Another thing that works is having a WhatsApp or other messaging group. It’s very practical stuff—nothing crazy. The messaging app is an easy way to ask questions, get things done, share stuff, and more. Those things build community.
Last but not least, host a street or block party! We might have to wait until a coronavirus vaccine is developed for that one, but keep it on your to do list.
5. Make Marks, Leave Traces
I like to leave our kids’ bikes and scooters in front of the house for two reasons. First, we don’t have space for those items inside our house and second, is that it demonstrates that kids are living here! And they like to play! Right here!
I like sidewalk chalk for the same reasons. Chalk paintings on the sidewalk show everybody who passes by that this is a place where kids play.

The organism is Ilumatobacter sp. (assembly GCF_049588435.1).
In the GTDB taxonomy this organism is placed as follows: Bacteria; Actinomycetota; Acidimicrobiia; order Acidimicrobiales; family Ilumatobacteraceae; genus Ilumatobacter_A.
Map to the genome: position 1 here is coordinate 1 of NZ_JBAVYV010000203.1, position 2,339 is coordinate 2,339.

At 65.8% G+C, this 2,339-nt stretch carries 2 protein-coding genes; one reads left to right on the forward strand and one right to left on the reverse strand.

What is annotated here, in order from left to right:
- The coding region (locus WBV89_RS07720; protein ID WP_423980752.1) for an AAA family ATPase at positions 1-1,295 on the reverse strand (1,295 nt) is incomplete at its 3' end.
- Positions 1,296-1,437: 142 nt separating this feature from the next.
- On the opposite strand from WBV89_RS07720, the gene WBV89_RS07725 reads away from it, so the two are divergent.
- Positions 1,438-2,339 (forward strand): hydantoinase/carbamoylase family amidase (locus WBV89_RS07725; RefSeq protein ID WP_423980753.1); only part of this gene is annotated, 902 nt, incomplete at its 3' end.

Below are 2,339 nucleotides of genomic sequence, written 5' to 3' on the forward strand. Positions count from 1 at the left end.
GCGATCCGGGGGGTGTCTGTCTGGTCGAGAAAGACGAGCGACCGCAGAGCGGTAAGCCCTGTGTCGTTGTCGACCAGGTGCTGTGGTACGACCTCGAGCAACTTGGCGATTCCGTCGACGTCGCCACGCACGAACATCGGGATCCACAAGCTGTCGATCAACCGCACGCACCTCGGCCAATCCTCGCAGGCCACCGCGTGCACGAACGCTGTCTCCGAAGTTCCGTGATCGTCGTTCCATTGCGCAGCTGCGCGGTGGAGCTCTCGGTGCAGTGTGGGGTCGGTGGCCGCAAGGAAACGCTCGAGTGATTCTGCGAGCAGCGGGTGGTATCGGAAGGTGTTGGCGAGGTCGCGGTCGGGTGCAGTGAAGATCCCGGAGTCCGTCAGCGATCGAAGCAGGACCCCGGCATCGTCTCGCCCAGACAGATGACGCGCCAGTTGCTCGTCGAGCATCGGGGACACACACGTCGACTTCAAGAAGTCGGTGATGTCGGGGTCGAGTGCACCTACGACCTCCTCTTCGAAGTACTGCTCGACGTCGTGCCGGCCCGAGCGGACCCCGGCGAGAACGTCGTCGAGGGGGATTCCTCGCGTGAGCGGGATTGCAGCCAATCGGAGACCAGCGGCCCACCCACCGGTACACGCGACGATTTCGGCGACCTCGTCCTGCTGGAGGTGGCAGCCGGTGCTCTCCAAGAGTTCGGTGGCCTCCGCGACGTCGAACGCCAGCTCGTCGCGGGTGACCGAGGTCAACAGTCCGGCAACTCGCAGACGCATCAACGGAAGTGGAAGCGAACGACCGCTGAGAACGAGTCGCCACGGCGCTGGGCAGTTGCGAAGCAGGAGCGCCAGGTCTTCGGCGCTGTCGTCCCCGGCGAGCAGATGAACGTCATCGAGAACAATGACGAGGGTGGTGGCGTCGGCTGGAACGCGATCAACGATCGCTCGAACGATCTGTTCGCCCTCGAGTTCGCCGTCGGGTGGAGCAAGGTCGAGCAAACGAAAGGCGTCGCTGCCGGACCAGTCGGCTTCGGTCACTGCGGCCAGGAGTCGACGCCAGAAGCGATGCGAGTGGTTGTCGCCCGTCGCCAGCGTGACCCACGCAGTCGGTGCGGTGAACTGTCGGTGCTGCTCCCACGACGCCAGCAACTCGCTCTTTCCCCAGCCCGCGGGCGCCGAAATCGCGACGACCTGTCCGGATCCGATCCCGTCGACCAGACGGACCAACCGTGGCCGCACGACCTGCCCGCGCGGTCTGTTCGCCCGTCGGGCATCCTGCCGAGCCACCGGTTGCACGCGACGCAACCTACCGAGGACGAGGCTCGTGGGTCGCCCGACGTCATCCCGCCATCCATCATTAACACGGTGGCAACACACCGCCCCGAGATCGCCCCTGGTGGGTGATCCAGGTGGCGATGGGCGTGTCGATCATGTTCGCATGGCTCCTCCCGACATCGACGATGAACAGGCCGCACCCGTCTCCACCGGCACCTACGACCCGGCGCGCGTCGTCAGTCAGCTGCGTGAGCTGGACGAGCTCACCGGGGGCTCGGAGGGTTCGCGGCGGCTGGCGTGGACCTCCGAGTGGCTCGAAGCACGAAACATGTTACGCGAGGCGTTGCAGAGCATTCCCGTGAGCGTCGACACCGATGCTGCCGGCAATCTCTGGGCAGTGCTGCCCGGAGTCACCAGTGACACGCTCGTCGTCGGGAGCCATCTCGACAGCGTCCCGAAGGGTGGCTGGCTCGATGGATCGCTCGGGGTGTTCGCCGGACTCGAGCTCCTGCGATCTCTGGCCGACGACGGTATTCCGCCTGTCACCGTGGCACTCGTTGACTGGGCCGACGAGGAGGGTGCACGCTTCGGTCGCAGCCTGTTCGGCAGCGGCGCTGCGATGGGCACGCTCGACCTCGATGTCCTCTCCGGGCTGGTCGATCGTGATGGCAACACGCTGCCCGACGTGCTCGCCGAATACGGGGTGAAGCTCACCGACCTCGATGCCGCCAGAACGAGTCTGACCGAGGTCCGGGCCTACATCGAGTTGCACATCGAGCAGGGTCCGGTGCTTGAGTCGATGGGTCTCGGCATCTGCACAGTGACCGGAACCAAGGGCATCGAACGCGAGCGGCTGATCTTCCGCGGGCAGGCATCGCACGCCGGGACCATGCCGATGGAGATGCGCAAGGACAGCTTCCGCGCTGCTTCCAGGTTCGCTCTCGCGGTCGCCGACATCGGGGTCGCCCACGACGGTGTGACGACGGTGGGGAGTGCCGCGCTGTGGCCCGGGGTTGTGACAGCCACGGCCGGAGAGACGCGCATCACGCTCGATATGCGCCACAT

6. Walk & Cycle
Walking and cycling are good for loads of reasons (physical health, mental health, reduce carbon emission, etc.) but also in relation to neighborhood play!
Whenever possible, choose to move slowly. Walk and cycle with your children in your neighborhood as much as you can.
Every car trip you can swap for a bike ride or walk, maybe in combination with public transport, will contribute to your kids knowledge and understanding of their surroundings. If you want them to be able to play outside independently someday, knowing the neighborhood and knowing road safety is key.
Help them navigate the streets, teach road safety, and identify safe routes to nearby destinations like friends houses or shops. Go for walks around the block together. Take time and follow their leads. You’ll be surprised by the many play opportunities they will find.
7. Cheer Up Your Street